Big Ten’s Top 25 Players: 15-11 http://www.umhoops.com/2014/09/11/big-tens-top-25-players-15-11-2/ http://www.umhoops.com/2014/09/11/big-tens-top-25-players-15-11-2/#comments Thu, 11 Sep 2014 14:20:57 +0000 http://www.umhoops.com/?p=64658 Michigan-77-Purdue-76-2_thumb.jpgWith the official start of practice less than four weeks away, UM Hoops and Inside the Hall have again partnered to bring you a preseason breakdown of the top 25 players in the Big Ten for the 2014-2015 season. Our selection process involved much deliberation to arrive at a list we hope will provide plenty […]

The post Big Ten’s Top 25 Players: 15-11 appeared first on UM Hoops.com.

]]>

Michigan 77, Purdue 76-2

With the official start of practice less than four weeks away, UM Hoops and Inside the Hall have again partnered to bring you a preseason breakdown of the top 25 players in the Big Ten for the 2014-2015 season. Our selection process involved much deliberation to arrive at a list we hope will provide plenty of reaction and debate. The series will be broken into five parts and our third installment of players 15-11 is available below: (Previously: 25-21, 20-16)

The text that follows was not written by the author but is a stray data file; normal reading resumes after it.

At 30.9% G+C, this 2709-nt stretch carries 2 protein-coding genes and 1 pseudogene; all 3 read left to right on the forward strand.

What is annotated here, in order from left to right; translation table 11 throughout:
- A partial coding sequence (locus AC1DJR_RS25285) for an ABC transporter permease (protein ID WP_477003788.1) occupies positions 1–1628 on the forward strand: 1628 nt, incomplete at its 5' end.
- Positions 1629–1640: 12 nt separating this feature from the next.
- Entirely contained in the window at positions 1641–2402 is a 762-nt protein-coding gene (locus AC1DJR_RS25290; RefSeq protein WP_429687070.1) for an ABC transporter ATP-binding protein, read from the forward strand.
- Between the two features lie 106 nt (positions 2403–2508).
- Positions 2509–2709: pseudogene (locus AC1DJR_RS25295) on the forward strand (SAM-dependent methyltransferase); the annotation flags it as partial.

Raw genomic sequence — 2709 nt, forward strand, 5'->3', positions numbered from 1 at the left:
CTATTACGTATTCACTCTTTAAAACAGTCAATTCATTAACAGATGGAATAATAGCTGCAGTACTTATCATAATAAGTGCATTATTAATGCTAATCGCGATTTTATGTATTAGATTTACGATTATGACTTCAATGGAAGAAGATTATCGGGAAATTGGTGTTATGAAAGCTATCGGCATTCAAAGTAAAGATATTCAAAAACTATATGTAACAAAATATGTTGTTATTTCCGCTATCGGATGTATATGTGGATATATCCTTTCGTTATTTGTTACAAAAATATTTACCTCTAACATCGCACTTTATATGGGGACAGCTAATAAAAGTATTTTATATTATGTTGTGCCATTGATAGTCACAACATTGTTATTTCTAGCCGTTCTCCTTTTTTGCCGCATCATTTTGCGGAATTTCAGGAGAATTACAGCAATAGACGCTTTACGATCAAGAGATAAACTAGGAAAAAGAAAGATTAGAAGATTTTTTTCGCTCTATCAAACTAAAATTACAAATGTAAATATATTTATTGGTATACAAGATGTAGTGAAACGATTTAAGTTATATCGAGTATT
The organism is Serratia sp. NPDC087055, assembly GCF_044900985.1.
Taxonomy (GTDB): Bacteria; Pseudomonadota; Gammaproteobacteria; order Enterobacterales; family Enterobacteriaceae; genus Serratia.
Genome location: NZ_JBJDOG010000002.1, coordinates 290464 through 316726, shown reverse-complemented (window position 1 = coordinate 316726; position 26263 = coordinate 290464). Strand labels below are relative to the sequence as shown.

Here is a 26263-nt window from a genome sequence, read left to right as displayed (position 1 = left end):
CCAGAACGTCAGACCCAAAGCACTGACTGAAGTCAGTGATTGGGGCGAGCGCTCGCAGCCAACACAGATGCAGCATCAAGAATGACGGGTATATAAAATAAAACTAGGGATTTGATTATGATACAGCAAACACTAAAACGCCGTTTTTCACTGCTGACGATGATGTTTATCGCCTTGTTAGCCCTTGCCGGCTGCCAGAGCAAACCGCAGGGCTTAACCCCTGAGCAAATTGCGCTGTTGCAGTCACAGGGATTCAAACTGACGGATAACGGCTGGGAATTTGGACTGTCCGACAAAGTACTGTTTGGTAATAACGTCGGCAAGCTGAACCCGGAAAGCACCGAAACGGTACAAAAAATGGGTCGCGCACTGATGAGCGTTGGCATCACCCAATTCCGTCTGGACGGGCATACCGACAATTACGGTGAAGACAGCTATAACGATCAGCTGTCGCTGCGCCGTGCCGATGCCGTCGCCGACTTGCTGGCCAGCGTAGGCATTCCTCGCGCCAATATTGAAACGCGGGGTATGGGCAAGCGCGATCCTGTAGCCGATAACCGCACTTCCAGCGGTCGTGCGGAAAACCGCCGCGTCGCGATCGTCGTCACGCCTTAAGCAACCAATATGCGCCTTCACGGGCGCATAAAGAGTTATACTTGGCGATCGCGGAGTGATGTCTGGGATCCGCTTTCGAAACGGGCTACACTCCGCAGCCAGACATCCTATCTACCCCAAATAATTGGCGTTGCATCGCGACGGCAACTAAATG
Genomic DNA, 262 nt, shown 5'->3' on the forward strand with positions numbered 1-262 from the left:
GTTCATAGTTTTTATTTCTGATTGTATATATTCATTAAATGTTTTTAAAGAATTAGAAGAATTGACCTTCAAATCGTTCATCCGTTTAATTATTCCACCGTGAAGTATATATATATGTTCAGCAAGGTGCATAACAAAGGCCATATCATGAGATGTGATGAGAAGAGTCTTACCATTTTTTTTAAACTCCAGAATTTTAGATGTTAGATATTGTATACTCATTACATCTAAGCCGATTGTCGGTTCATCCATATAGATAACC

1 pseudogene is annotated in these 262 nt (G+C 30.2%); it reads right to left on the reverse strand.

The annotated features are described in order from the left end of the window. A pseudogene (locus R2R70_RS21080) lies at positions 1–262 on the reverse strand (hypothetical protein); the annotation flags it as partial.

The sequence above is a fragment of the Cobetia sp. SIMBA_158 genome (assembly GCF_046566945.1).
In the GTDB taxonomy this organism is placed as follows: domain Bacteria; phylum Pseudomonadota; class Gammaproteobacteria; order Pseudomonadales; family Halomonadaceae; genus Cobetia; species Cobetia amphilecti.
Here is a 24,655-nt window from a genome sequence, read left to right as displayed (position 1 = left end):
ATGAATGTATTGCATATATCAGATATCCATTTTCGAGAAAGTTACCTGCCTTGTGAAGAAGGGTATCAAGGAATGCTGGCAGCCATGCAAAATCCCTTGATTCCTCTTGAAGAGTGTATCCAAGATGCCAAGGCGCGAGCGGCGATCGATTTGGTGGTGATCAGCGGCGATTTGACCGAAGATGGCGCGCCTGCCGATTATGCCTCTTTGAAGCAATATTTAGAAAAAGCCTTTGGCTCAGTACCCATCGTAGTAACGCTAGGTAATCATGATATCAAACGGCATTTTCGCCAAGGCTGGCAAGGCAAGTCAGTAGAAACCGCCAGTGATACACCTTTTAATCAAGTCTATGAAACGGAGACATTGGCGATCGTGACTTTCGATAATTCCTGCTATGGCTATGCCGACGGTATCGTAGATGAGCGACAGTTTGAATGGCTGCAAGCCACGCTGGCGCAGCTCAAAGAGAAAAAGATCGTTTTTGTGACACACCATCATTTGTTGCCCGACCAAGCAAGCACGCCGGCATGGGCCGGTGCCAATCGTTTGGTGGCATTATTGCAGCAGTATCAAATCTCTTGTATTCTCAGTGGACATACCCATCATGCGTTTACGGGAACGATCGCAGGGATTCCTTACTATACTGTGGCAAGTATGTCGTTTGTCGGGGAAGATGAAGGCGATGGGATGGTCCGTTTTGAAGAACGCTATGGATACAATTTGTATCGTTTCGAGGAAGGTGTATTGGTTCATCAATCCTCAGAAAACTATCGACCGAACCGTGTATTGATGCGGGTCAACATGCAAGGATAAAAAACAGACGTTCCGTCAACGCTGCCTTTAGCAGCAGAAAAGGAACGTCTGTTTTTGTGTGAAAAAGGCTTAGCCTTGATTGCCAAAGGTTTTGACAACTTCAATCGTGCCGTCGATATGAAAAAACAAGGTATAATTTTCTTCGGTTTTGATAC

15. Rayvonte Rice, Illinois (6-foot-4, guard, senior)

32.7 mpg, 15.9 ppg 6.0 rpg, 1.5 apg, 1.7 spg, 48.0 eFG percentage

Rayvonte Rice hit the ground running at Illinois. He helped the Illini dominate their non-conference schedule and his scoring average sat at 19 points per game after piling up 29 points in a win over Indiana to open Big Ten play. Then came the rapid regression toward the mean as Rice only averaged 13.8 points per game with just a 42.9 effective field goal percentage in Illinois’ final 21 games.  He’s still the No. 4 returning scorer in the conference, but if Illinois wants to play in the the NCAA tournament then Rice is going to have to make adjustments and find ways to be more efficient in Big Ten play during his second and final season in Champaign.

14. Nigel Hayes, Wisconsin (6-foot-8, forward, sophomore)